"And then guess what? They don’t pay them. They could speak up to six different languages before they learn English. Probably can’t even read English, or probably can’t even read to pay that piece of paper. 'What is that piece of paper? Oh, it’s just a piece of paper'… until BANG! You’re arrested and you’re going to jail [because of] non-payment of fines! So our people are in jail, not for being criminal, just for being…"

On the development of her own artwork

"When they took our children, they shaved their heads, and they just dressed them in rags. And [so] I made a hundred baby outfits, which give back culture and dreaming and story and law and all that. Because if we had our beautiful children, we wouldn’t shave their heads and tell them not to sing a song, or not to dance, or not to … you know? So this making of the clothes was like, this is how we would treat our beautiful children.

"Because I wanted my mom and my other families to know what I was doing, I made this page on Facebook, A Memorial to Stolen Children.

"Now, the funny thing is, when I made that page, my mum still didn’t get to use it, because she doesn’t know how to use internet. The funny thing is, I would get messages from all around Australia, people [saying] 'Oh can we buy them? Can we…?' I [said], 'No, they’re not for sale!'. And then my mum goes to me, 'What are you going to do with them?' 'I don’t know!' There was no plan, there was just like, I’m doing this, and I did it."

On Dreaming & Healing

A very important concept for a lot of Aboriginal communities in Australia is the concept of a 'Dreaming', which is actually an imperfect translation of something we do not have in English.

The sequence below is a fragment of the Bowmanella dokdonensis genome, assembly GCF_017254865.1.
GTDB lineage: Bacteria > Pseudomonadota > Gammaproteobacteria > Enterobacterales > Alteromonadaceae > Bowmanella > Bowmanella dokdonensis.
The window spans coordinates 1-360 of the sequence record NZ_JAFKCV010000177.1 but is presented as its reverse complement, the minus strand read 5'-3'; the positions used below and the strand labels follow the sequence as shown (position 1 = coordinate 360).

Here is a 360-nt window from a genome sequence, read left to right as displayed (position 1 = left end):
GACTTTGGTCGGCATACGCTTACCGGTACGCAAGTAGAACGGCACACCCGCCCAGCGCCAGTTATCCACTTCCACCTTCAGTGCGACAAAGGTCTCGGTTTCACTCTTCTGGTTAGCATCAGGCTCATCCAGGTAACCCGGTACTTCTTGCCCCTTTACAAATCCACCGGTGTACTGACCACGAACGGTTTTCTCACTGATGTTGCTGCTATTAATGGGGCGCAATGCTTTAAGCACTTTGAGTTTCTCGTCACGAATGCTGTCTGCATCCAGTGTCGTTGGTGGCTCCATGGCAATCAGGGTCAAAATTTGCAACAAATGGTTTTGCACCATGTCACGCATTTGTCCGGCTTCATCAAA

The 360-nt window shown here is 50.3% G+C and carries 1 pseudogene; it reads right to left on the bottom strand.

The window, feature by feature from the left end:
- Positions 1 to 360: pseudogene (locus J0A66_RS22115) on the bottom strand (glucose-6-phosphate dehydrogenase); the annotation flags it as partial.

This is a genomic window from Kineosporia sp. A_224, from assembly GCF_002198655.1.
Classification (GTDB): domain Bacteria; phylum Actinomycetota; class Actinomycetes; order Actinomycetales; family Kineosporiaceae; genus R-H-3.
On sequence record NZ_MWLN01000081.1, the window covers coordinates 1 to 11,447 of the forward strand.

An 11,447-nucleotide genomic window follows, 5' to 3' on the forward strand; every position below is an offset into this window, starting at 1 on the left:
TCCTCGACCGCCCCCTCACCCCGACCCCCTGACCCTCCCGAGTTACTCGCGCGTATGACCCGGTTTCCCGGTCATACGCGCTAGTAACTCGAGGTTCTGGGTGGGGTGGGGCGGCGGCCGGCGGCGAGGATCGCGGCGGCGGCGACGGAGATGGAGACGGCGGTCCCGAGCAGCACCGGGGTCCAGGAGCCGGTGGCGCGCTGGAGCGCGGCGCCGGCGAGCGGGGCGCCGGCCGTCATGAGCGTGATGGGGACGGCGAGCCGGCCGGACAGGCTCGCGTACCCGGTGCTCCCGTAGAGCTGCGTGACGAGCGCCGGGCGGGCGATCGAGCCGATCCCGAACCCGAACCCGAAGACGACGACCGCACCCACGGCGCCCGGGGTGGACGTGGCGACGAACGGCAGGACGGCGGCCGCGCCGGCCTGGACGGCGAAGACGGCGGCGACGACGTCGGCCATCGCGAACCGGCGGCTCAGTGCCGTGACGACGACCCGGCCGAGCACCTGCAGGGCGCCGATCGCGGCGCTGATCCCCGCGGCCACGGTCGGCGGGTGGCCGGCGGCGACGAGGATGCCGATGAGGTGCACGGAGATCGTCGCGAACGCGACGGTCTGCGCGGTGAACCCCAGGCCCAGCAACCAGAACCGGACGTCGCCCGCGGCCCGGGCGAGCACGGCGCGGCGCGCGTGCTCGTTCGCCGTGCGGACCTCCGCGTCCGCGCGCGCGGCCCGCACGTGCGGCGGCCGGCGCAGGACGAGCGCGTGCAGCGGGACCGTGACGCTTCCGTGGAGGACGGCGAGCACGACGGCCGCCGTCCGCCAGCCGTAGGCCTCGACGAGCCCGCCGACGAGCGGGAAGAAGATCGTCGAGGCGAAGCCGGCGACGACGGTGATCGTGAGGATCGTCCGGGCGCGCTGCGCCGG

You could say it's a mixture of an origin story, rule of law explained through folklore and mythology, and a religious communion. (Or you could decide not to listen to the white dude trying to explain another person's culture, and instead let Gunluckiinimul explain in her own words.)

"It’s like a totem. Our tribe will have our spirit that we affiliate with. With the Larrakia people, it’s a Crocodile. We've got a dreaming that we’re born with. When you’re in your mother’s womb, there is a spirit that will come to your mother that becomes your Dreaming, your personal one. So me and my brothers and sisters, even though we’re all Crocodiles through the Larrakia side, individually we all have our own dreamings. Like I am a Preying Mantis. And then, when you go through ceremony, you will get another dreaming, which will be a name-dreaming.

"Because a lot of our people are a bit lost, they may not necessarily know where they come from. Part of my healing may be, 'well, we're gonna find where you come from. We gonna find what your dreaming is'. I believe in healing before we have to heal. I don’t want my child, or anybody’s child, to grow up in emotional, spiritual, cultural pain. That’s why children are killing themselves, amongst other things. So my idea about us healing is, I’ll build that kid up strong, before he gets to the point where he wants to string himself up, or herself up. I teach ‘em about country! I teach ‘em about who they are! You build their strength. See, they’re the next generation, they’re the future! Not us, we all on our way out! So build the babies up strong.

"And that’s the healing before you need to be healed."

June Mills & Baby Clothes

Johnny Bliss, 2016

Gunluckiinimul holding one article of her hand-painted baby clothes

FM4 Reality Check Special on Saturday, November 26th

Listen to a Reality Check Special with Johnny Bliss in an informal chat with the Larrakia artist and activist, Gunluckiinimul (June Mills). Saturday, November 26th, 12-13, and afterwards seven days on demand.

If you miss the program, you can still stream it via the Reality Check podcast or at